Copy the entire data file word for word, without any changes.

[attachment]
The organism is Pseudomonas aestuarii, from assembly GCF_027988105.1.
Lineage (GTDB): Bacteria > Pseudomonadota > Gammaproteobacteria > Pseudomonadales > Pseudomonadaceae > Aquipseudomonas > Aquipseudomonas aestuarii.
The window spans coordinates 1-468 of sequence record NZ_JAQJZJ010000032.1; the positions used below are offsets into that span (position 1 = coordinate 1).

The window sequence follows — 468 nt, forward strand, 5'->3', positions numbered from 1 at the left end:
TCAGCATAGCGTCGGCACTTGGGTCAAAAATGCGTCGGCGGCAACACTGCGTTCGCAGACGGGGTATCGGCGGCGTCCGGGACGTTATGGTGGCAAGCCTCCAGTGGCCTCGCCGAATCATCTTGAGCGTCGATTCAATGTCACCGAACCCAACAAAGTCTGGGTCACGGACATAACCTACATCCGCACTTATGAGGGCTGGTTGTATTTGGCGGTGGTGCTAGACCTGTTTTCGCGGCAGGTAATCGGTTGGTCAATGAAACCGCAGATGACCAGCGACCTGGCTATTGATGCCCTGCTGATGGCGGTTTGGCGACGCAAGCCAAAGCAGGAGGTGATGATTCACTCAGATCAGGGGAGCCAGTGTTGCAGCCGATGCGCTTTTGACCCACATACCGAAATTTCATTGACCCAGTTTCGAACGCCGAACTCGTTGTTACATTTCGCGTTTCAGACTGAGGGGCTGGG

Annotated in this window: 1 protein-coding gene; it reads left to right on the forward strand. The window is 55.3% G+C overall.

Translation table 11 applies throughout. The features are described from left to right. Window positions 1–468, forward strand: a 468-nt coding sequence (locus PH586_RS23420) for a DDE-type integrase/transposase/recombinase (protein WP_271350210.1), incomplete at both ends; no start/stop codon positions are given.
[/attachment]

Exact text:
The organism is Pseudomonas aestuarii, from assembly GCF_027988105.1.
Lineage (GTDB): Bacteria > Pseudomonadota > Gammaproteobacteria > Pseudomonadales > Pseudomonadaceae > Aquipseudomonas > Aquipseudomonas aestuarii.
The window spans coordinates 1-468 of sequence record NZ_JAQJZJ010000032.1; the positions used below are offsets into that span (position 1 = coordinate 1).

The window sequence follows — 468 nt, forward strand, 5'->3', positions numbered from 1 at the left end:
TCAGCATAGCGTCGGCACTTGGGTCAAAAATGCGTCGGCGGCAACACTGCGTTCGCAGACGGGGTATCGGCGGCGTCCGGGACGTTATGGTGGCAAGCCTCCAGTGGCCTCGCCGAATCATCTTGAGCGTCGATTCAATGTCACCGAACCCAACAAAGTCTGGGTCACGGACATAACCTACATCCGCACTTATGAGGGCTGGTTGTATTTGGCGGTGGTGCTAGACCTGTTTTCGCGGCAGGTAATCGGTTGGTCAATGAAACCGCAGATGACCAGCGACCTGGCTATTGATGCCCTGCTGATGGCGGTTTGGCGACGCAAGCCAAAGCAGGAGGTGATGATTCACTCAGATCAGGGGAGCCAGTGTTGCAGCCGATGCGCTTTTGACCCACATACCGAAATTTCATTGACCCAGTTTCGAACGCCGAACTCGTTGTTACATTTCGCGTTTCAGACTGAGGGGCTGGG

Annotated in this window: 1 protein-coding gene; it reads left to right on the forward strand. The window is 55.3% G+C overall.

Translation table 11 applies throughout. The features are described from left to right. Window positions 1–468, forward strand: a 468-nt coding sequence (locus PH586_RS23420) for a DDE-type integrase/transposase/recombinase (protein WP_271350210.1), incomplete at both ends; no start/stop codon positions are given.